Updated on 09/16/2011 6:53AM

Irisheyesareflying staying put for Big Cap


CYPRESS, Calif. - Irisheyesareflying, who was third in the San Antonio Handicap on Feb. 3, is scheduled to make his next start in the $1 million Santa Anita Handicap next Saturday.

This year, there is no defending Horse of the Year in Tiznow to face in the meeting's richest race.

Fourth in the 2001 Big Cap, Irisheyesareflying will be the only member of that 12-horse field to return for this year's race.

Trainer John Dolan said he considered the $500,000 New Orleans Handicap on March 3, but opted for the Santa Anita Handicap after discussing the race with the partnership that owns the 6-year-old Irisheyesareflying.

"The owners kind of swayed me in that direction," he said. "I like not having to travel."

Irisheyesareflying, who won the California Cup Classic last November, will be a longshot in the Big Cap, which is run over 1 1/4 miles. The field is led by , the winner of the Malibu Stakes and Strub Stakes at this meeting. Dolan said that outside of Mizzen Mast "there is no one to be afraid of."

In the San Antonio Handicap, Irisheyesareflying finished two lengths behind Redattore, who finished a half-length in front of Euchre. Redattore emerged from the San Antonio with feet problems and will be pointed for the $6 million Dubai World Cup on March 23.

The San Antonio came a month after Irisheyesareflying finished fifth in the Grade 2 San Pasqual Handicap, his first start since the California Cup on Nov. 3.

"Euchre has beaten me three times, but only by a length last time," Dolan said. "We could turn the tables on him."

The Big Cap had 12 starters last year and is expected to have an equally large field this year. The other probables include Cagney, Fancy As, Freedom Crest, Futural, Giant Gentlemen, Kudos, Last Parade, and Seinne.

Trujillo hurt

Apprentice jockey Elvis Trujillo suffered a sprained left wrist in a paddock accident before Thursday's eighth race and took off his mounts on Friday and Saturday, according to his agent, Bill Barisoff.

Trujillo starts a five-day suspension on Sunday for causing interference aboard race winner Caliban in Monday's fourth race and therefore will not return to riding until March 3. Caliban was disqualified and placed third for lugging out through the stretch.

On Thursday, Trujillo was unseated from Richillini and was taken to Arcadia Methodist Hospital for X-rays, which were negative, Barisoff said.

Two fillies look sharp

The early daily double on Thursday went to a pair of 3-year-old fillies who may have roles in important stakes later this year.

Adoration won the first, a maiden race, by eight lengths, finishing a mile in 1:36.69. In the second race, recorded the same time winning a first-condition allowance race by four lengths.

Adoration was making her second career start for Fraser Racing Syndicate and trainer David Hofmans.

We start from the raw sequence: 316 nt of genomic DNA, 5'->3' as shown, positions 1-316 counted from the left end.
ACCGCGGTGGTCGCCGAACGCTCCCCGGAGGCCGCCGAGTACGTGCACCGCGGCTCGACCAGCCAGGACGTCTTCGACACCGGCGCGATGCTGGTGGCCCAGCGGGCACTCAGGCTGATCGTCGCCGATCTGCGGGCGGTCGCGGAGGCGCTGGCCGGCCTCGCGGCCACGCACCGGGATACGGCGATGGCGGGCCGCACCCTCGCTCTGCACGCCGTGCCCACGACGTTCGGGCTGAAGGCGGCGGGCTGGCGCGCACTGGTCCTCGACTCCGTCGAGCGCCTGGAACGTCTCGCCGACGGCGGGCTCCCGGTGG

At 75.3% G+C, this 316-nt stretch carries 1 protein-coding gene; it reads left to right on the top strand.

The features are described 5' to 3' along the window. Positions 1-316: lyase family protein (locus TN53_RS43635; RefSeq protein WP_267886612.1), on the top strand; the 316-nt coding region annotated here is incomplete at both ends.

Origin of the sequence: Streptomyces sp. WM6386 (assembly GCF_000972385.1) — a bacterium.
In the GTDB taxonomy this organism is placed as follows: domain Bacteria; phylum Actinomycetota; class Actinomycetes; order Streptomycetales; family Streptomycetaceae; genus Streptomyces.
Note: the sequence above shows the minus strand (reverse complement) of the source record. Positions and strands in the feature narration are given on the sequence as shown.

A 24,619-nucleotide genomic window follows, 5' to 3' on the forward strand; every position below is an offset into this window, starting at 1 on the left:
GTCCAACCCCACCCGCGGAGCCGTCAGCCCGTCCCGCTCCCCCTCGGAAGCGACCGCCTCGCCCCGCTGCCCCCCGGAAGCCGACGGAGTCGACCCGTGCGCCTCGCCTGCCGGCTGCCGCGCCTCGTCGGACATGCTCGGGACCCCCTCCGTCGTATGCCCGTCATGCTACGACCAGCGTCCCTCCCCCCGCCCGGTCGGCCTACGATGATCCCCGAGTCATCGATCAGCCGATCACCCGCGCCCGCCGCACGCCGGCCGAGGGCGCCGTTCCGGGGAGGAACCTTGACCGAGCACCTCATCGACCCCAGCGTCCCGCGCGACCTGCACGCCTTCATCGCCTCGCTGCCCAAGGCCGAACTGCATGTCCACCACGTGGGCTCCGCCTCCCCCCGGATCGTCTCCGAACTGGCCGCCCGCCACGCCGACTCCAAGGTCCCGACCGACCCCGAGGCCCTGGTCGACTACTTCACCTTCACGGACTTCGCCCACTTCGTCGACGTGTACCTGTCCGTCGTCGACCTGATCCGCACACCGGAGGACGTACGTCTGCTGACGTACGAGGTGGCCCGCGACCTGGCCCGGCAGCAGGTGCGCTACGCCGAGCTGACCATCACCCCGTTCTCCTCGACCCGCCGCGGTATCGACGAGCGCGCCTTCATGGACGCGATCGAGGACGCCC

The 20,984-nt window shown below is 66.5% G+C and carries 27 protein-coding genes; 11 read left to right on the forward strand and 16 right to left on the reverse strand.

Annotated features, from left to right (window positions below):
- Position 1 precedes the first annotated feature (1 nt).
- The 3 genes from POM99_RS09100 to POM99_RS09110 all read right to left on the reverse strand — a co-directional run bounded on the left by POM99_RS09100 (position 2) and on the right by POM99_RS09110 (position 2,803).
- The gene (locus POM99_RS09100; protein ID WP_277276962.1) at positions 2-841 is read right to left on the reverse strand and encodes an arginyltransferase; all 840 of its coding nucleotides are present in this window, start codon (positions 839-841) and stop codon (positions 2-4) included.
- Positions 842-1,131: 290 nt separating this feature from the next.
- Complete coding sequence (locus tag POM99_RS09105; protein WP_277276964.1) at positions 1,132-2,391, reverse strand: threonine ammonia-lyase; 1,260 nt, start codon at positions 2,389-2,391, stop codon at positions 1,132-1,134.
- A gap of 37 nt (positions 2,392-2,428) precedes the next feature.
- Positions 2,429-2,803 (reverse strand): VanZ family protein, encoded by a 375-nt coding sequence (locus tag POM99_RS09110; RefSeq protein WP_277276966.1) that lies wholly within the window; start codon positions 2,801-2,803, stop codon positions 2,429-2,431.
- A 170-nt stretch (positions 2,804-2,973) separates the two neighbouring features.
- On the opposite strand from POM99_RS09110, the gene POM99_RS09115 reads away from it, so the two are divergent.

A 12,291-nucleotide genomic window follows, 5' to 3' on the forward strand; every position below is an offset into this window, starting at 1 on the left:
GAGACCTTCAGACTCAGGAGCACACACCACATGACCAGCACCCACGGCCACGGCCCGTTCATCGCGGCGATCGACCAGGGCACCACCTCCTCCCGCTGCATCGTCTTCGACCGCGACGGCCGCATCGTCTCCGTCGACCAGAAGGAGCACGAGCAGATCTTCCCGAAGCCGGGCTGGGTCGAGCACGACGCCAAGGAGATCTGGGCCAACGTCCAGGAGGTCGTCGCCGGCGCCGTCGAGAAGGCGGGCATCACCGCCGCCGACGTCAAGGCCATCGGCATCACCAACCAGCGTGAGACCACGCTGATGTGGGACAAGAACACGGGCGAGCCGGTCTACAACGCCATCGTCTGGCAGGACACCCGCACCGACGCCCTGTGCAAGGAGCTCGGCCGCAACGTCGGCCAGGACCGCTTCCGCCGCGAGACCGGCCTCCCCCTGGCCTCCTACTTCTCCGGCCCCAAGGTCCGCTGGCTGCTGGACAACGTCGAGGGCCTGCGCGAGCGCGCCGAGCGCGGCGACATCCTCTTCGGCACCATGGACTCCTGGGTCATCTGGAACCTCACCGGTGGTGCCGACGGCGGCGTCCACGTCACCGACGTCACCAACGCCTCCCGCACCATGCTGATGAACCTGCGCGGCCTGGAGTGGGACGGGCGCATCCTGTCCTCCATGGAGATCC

"I nominated her to a stakes as a maiden, but her first race was a mess," Hofmans said. "She stumbled at the start and got dirt in her face.

"I was very pleased with this race. She wasn't bred to sprint."

Before Thursday's race, trainer Bruce Headley considered it a prep to the $300,000 Santa Anita Oaks on March 9 for Diamond Tiara. After she won, he backed off that statement, and says he will wait a few days to decide on her next start.

"It's 16 days away, and that's close for a young mare," Headley said of the Oaks.

Attendance drops, but handle rises

Attendance and handle figures have been mixed through the first half of the Santa Anita winter-spring meeting.

Through Monday, the 41st day of the 85-day meeting, the ontrack attendance was 9,439, or a drop of slightly less than 5 percent.

The handle figures were brighter. The average ontrack handle was $2,486,263, a gain of just under 1 percent. The overall average handle, including statewide and nationwide outlets, was $11,771,542, a gain of more than 3 percent.

The track has had favorable weather since Dec. 26, opening day. There have only been two days in which turf races were switched to the main track because of wet conditions.

"I very much appreciate the weather we've had," Jack Liebau, president of Santa Anita, said. "We seem to be doing acceptably ontrack as far as attendance and handle. We are staying up because of the offtrack wagering. Out-of-state wagering is way up."

Liebau cited the frequency of pick six carryovers as a boost to handle. On Thursday, for example, bettors put $974,529 in the pick six that featured a carryover of $186,350 from Monday's program.

The weather in March and April is typically brighter than January and February, giving Liebau the hope that attendance figures will remain steady.

He said the track has emphasized direct-mail promotions to frequent customers at this meeting.

"I will be excited if we can break even in the second half on total attendance," he said.

Pick four alternates will wait

A plan to offer alternate selections in the pick four will not be implemented until the start of the Hollywood Park meeting, according to a California Horse Racing Board official.

Alternate selections allow bettors to specify a horse to be used if the main selection is scratched. Without an alternate, the selection would revert to the favorite. Alternate selections are currently used on pick six and place pick-all bets.

The issue for the pick four was approved at the CHRB meeting in January, a month after the Santa Anita meeting started. Despite the convenience and flexibility it will allow for bettors, implementation is being delayed.

"We didn't want to have a system where the rules changed halfway through the meet," said John Reagan, the CHRB's senior management auditor.